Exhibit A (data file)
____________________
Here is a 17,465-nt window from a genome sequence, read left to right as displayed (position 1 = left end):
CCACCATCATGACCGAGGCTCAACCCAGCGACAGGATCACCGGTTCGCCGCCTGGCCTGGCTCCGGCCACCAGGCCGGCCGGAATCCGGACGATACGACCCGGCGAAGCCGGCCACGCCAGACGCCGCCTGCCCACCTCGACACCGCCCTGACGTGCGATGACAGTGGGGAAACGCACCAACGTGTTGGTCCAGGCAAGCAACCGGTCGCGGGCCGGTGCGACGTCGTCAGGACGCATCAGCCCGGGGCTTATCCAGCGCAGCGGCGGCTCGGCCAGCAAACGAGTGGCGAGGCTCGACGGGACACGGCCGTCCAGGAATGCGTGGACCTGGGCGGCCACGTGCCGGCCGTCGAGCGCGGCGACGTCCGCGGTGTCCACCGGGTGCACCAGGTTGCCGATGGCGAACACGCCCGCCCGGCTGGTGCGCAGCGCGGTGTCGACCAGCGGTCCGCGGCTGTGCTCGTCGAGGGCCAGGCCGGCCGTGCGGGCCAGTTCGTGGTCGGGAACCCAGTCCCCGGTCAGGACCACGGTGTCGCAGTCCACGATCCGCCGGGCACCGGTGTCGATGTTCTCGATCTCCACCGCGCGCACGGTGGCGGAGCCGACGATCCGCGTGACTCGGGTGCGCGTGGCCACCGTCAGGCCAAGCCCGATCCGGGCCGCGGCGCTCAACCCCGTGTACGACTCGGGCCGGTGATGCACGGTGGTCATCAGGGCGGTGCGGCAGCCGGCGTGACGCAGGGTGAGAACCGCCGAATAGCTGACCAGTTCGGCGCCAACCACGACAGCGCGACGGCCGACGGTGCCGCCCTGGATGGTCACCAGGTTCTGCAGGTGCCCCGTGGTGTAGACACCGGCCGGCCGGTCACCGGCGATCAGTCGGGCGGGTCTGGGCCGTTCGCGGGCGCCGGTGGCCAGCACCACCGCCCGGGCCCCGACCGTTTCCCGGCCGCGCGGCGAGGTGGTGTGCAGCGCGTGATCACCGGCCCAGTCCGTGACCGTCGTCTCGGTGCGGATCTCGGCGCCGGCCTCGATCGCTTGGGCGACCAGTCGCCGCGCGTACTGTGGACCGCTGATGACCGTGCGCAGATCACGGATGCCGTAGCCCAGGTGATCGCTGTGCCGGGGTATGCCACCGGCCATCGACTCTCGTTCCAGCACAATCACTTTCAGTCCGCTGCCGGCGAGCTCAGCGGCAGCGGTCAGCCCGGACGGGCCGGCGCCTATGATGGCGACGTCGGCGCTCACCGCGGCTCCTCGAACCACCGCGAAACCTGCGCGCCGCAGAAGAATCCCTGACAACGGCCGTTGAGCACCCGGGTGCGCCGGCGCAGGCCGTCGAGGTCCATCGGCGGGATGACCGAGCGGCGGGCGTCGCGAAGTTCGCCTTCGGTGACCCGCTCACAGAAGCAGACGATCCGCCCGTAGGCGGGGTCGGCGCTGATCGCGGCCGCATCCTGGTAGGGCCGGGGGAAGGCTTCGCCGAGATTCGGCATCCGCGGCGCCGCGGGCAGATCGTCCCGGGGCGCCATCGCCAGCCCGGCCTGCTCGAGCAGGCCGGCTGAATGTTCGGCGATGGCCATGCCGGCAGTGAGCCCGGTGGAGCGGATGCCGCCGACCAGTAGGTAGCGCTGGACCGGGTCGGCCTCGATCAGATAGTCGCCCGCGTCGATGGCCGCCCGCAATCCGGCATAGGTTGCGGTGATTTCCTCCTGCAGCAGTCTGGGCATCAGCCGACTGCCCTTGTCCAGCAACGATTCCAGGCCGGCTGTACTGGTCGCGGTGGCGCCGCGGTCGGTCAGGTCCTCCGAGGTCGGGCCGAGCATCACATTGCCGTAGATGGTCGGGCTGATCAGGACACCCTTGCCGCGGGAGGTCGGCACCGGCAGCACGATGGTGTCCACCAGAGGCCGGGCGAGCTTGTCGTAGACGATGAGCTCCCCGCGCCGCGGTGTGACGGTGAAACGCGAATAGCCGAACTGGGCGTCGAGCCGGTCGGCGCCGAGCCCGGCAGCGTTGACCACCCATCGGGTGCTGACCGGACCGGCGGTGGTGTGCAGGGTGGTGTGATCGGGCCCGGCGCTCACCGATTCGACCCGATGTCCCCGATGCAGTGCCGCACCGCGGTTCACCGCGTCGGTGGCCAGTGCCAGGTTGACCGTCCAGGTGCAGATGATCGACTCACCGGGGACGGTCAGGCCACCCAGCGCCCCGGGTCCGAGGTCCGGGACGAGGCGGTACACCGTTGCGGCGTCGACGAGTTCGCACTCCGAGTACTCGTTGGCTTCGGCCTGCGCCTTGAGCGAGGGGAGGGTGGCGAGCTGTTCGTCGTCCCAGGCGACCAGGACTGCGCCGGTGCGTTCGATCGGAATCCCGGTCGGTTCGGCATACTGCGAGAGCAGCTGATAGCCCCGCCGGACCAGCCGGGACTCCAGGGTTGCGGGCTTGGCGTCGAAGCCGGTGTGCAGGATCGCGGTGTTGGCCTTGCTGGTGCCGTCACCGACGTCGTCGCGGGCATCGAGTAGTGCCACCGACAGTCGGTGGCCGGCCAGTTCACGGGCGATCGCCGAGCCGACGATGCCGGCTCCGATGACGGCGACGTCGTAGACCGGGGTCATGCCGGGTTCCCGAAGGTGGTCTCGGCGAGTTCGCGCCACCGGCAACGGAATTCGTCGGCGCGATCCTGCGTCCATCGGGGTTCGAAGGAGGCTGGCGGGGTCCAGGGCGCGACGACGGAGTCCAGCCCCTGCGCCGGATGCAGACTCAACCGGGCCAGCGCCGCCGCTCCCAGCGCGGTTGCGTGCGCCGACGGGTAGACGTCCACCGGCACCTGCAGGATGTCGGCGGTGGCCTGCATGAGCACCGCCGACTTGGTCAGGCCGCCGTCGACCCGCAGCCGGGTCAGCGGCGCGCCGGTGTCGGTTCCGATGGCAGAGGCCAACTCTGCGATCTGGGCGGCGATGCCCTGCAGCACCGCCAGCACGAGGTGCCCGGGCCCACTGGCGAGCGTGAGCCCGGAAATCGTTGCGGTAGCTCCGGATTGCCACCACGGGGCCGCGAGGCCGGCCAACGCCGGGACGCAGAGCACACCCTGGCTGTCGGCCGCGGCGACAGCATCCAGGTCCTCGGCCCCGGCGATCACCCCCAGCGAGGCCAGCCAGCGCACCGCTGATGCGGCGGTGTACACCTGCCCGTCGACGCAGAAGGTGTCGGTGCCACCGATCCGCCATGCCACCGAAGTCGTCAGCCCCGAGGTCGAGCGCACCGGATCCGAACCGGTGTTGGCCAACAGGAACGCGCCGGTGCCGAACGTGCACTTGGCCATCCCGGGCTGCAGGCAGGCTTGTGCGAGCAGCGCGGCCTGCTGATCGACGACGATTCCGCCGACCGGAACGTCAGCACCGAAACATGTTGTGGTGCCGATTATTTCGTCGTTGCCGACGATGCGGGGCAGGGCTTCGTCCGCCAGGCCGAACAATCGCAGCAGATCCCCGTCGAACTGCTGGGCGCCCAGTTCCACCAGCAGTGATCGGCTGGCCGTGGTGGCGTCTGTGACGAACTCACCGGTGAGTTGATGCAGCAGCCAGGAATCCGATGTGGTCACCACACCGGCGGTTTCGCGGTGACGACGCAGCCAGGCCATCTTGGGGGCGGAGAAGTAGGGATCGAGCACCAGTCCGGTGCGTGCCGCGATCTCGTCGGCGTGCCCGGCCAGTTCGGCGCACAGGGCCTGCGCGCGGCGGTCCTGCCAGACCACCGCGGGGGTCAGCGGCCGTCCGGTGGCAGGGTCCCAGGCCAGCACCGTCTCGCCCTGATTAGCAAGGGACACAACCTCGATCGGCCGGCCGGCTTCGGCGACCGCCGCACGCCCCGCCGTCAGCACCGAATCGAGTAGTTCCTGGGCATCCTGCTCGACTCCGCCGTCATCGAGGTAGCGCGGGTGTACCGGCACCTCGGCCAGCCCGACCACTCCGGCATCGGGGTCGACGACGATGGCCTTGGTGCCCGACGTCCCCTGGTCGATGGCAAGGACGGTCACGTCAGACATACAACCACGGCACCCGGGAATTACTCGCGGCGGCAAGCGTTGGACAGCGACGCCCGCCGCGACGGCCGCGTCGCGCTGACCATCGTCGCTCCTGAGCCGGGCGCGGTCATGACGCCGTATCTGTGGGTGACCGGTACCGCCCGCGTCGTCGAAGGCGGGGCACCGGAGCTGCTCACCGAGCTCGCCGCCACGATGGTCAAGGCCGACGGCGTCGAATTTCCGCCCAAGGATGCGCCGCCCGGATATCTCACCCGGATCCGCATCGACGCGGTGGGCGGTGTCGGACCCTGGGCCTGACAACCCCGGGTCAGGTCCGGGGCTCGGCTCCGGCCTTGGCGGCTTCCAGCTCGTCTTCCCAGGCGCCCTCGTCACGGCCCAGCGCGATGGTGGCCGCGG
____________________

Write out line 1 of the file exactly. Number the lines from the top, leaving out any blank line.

Here is a 17,465-nt window from a genome sequence, read left to right as displayed (position 1 = left end):